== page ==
War and “Peace” — Gaza Style
My latest piece, in today’s Washington Examiner, unpacks the Gaza flotilla incident. In it, I quote Ephraim Sneh, Israel’s former deputy defense minister, who when I interviewed him last week in Herzliya told me, “In the Diaspora, Jews asked for permission. We did not build a state to ask for permission [to defend ourselves].”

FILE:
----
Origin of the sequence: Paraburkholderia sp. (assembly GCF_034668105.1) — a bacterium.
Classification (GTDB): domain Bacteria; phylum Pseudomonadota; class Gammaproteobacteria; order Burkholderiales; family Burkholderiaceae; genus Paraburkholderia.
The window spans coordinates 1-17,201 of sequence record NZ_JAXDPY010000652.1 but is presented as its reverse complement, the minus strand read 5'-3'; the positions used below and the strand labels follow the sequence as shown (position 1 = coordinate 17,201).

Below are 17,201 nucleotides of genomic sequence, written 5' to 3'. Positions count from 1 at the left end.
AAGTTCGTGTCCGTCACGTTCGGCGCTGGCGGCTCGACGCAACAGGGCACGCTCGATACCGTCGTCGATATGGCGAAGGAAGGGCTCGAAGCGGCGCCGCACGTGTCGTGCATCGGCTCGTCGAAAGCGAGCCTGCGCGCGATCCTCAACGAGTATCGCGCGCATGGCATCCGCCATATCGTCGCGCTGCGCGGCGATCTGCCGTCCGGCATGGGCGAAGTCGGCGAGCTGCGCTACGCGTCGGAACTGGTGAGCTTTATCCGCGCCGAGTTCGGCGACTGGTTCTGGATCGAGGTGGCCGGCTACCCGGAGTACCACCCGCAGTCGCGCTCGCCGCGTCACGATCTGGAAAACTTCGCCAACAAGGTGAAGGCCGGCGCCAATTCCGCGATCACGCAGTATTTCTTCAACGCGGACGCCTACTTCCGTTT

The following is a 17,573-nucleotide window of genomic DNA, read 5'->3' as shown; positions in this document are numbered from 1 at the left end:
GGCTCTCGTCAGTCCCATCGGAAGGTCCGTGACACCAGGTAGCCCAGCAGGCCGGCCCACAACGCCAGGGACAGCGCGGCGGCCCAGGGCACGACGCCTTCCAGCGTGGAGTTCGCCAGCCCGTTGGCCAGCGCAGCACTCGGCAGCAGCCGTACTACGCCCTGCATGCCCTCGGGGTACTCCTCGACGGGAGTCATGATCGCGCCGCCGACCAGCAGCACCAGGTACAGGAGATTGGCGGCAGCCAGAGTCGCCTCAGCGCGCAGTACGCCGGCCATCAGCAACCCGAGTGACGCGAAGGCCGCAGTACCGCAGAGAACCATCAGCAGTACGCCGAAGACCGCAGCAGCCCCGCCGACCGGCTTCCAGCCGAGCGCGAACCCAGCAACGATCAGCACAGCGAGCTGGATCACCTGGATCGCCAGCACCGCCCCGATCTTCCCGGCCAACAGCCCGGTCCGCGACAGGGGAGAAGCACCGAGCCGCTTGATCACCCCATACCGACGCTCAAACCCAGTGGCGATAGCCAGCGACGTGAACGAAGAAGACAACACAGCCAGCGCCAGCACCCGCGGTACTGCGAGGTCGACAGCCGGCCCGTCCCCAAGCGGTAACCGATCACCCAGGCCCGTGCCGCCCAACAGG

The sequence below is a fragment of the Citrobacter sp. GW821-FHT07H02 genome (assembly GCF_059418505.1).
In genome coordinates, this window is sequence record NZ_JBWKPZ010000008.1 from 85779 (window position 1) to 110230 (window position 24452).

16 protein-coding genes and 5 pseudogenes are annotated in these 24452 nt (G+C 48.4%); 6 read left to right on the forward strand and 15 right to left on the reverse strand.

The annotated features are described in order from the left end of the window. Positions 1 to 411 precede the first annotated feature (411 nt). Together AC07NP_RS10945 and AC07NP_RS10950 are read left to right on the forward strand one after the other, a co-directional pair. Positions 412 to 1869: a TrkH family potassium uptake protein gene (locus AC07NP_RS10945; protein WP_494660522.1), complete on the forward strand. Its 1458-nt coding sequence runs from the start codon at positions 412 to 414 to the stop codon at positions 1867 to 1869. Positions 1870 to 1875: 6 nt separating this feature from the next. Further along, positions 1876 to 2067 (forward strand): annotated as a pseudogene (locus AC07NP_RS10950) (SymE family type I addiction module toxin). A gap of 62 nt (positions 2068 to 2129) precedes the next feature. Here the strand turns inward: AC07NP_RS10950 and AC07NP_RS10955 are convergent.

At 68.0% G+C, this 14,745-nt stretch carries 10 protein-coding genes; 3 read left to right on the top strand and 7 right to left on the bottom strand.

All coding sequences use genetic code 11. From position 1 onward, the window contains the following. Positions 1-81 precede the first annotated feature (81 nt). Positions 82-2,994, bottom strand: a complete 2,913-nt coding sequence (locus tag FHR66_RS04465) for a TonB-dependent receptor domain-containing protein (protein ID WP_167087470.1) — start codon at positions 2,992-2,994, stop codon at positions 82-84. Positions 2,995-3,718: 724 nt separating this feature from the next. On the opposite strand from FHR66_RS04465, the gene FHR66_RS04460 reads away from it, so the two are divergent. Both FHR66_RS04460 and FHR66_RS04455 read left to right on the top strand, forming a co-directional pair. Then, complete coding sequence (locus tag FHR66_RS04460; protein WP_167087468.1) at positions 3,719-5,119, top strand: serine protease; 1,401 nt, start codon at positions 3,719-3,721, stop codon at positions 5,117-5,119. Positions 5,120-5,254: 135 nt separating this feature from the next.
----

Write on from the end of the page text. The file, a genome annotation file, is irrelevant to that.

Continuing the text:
Hindsight is 20/20, and of course there are probably things that Israel could have done better in intercepting the flotilla. (Things can always be done better). One friend lamented that the Israeli commandos appear to have been so overwhelmed initially (“Israel should have seen this coming a mile away that these were not ‘peace activists’ and that they might be violent. It looks terrible that Israel didn’t know,” my friend says). But after their initial missteps, the Israeli commandos were, at least, able to defend themselves. While some of us are engaging in Monday morning quarterbacking/analysis (a Jewish tradition), perhaps we should consider how things might have been a whole lot worse. As far as world reaction, well, it is inappropriate for Israelis to ask for permission, or seek approval, for defending themselves. With the respect for human life that is always Israel’s policy, Israelis must do what they need to in order to neutralize threats to life and limb.